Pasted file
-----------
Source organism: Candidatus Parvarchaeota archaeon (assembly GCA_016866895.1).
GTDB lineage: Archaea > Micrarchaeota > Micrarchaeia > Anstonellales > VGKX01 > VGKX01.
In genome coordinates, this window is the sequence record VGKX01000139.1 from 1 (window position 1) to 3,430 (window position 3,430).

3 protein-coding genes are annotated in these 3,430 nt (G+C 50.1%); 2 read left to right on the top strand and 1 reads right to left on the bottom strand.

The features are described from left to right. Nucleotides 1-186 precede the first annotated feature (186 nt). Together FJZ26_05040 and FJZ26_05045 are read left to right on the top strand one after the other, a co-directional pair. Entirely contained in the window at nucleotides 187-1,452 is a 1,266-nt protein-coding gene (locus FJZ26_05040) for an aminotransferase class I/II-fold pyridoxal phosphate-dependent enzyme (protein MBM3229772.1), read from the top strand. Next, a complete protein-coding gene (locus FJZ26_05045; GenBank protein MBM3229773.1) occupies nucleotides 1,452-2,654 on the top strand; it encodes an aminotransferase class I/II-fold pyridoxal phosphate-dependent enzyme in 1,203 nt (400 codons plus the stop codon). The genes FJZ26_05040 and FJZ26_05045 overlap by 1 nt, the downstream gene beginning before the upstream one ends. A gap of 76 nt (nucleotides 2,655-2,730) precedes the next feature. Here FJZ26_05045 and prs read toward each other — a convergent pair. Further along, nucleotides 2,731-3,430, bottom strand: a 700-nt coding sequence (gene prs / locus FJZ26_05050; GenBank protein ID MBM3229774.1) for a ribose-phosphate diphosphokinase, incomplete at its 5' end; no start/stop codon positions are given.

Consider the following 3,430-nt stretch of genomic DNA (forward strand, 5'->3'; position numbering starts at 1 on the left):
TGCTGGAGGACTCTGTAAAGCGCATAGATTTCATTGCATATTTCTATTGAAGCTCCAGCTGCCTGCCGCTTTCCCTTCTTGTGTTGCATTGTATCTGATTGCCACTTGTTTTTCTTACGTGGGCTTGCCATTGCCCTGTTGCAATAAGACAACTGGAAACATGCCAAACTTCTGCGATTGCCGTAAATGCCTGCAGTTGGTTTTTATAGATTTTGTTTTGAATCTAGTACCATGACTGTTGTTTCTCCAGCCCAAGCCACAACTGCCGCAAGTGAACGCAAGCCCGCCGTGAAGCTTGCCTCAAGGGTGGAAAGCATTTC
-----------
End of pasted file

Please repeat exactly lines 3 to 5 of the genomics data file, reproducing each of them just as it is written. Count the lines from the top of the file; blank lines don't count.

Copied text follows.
In genome coordinates, this window is the sequence record VGKX01000139.1 from 1 (window position 1) to 3,430 (window position 3,430).

3 protein-coding genes are annotated in these 3,430 nt (G+C 50.1%); 2 read left to right on the top strand and 1 reads right to left on the bottom strand.

The features are described from left to right. Nucleotides 1-186 precede the first annotated feature (186 nt). Together FJZ26_05040 and FJZ26_05045 are read left to right on the top strand one after the other, a co-directional pair. Entirely contained in the window at nucleotides 187-1,452 is a 1,266-nt protein-coding gene (locus FJZ26_05040) for an aminotransferase class I/II-fold pyridoxal phosphate-dependent enzyme (protein MBM3229772.1), read from the top strand. Next, a complete protein-coding gene (locus FJZ26_05045; GenBank protein MBM3229773.1) occupies nucleotides 1,452-2,654 on the top strand; it encodes an aminotransferase class I/II-fold pyridoxal phosphate-dependent enzyme in 1,203 nt (400 codons plus the stop codon). The genes FJZ26_05040 and FJZ26_05045 overlap by 1 nt, the downstream gene beginning before the upstream one ends. A gap of 76 nt (nucleotides 2,655-2,730) precedes the next feature. Here FJZ26_05045 and prs read toward each other — a convergent pair. Further along, nucleotides 2,731-3,430, bottom strand: a 700-nt coding sequence (gene prs / locus FJZ26_05050; GenBank protein ID MBM3229774.1) for a ribose-phosphate diphosphokinase, incomplete at its 5' end; no start/stop codon positions are given.